In addition to the national Governor General's Awards, various provincial book prizes recognize the growth and excellence of Canadian children's literature, such as Ontario's Red Maple Award, Alberta's Rocky Mountain Book Award, and Nova Scotia's Ann Connor Brimer Award. Juvenile literature awards also include a number of prizes administered by the Canadian Library Association. The Mr Christie's Book Awards were presented from 1989 until 2003. Mordecai RICHLER's Jacob Two-Two Meets the Hooded Fang was the first winner of the Ruth Schwartz Memorial Award (established in 1976, and renamed the Ruth and Sylvia Schwartz Children's Book Award in 2004). The Vicky Metcalf Award, now valued at $15 000 and administered by the Writers' Trust, was first presented in 1963. The TD Canadian Children's Book Award, established in 2004 by the Canadian Children's Book Centre and the TD Bank Financial Group, gives $20 000 each to the best English and French children's books of the year.

Non-fiction prizes established in the 1970s include the Sainte-Marie Prize in History; the Alberta Non-Fiction Award; the Evelyn Richardson Memorial Award (for residents of Nova Scotia); and the Saskatchewan Native Writers' Contest. The Writers' Trust has awarded a non-fiction prize since 1987, which is valued at $15 000 and has been sponsored by Nereus Financial since 2006. The Canadian Booksellers' Association Libris Awards have included a non-fiction category since 1988. All provincial and many city book awards now include a non-fiction prize. The Lionel Gelber Prize (established in 1989) annually awards $15 000 to the best work of non-fiction on international relations. The Charles Taylor Prize, established in 2000, offers $25 000 and promotional support for the best work of literary non-fiction. Also established in 2000 was the $15 000 Shaughnessy Cohen Award for Political Writing.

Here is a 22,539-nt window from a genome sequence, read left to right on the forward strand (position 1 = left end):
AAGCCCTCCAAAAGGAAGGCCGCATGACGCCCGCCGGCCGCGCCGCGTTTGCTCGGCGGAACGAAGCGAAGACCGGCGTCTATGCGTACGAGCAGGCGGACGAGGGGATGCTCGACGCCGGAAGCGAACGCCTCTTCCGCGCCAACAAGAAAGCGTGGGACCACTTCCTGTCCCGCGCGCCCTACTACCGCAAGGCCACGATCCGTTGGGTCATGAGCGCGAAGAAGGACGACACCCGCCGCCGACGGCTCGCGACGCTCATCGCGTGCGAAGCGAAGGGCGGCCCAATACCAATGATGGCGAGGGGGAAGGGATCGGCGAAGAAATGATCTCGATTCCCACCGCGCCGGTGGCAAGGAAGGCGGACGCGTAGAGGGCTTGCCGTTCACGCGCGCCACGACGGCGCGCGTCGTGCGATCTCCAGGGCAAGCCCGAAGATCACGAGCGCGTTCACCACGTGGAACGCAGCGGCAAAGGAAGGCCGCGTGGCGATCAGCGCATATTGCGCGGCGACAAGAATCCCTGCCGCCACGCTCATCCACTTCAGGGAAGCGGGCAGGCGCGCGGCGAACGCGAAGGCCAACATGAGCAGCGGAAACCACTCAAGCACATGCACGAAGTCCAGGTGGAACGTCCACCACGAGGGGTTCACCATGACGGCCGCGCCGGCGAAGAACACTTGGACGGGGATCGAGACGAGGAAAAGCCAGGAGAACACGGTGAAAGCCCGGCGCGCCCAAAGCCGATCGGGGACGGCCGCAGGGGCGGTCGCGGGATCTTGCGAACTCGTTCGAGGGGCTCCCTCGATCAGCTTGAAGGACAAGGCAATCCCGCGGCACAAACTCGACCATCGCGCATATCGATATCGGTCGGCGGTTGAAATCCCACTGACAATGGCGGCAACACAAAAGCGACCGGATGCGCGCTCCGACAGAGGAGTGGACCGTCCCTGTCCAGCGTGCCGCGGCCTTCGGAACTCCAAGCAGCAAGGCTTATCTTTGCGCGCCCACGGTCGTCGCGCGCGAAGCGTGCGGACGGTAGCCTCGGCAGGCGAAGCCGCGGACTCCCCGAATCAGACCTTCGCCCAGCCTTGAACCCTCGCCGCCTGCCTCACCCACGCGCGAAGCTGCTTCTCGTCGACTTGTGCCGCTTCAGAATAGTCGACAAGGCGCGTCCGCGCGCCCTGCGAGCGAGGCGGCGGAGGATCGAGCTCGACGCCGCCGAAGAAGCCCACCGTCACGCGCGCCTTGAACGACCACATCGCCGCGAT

A number of lucrative awards have appeared since the late 1980s. The Trillium Prize/Prix Trillium, established in 1987, is awarded to books published or written in Ontario and is worth $20 000. Winners have included Michael ONDAATJE, Margaret ATWOOD, Jane URQUHART and Anne MICHAELS. James A. Michener donated all Canadian royalties from his 1988 novel Journey to establish the Journey Prize. The award is for the best short story in a literary journal ($10 000 to the writer and $2000 to the journal). The SCOTIABANK GILLER PRIZE, given to the author of the best Canadian novel or short-story collection published in English, awards $40 000 annually. Named in honour of journalist Doris Giller, the award was founded in 1994 by her husband, Jack Rabinovitch. Past winners include Mordecai Richler, M.G. VASSANJI, and Margaret Atwood. In 1997 Rogers Communications established the Rogers Communications Writers' Trust Fiction Prize ($15 000). Another award established in 1997 was the W.O. Mitchell Literary Prize ($15 000). This award not only honours a body of work, but also recognizes those who serve as mentors to other writers. The $20 000 Matt Cohen Award, given for a lifetime of distinguished work by a Canadian writer, was established in 2000. In 2003, the Writers' Trust set up the Timothy FINDLEY award, a $15 000 prize for a male writer in mid-career.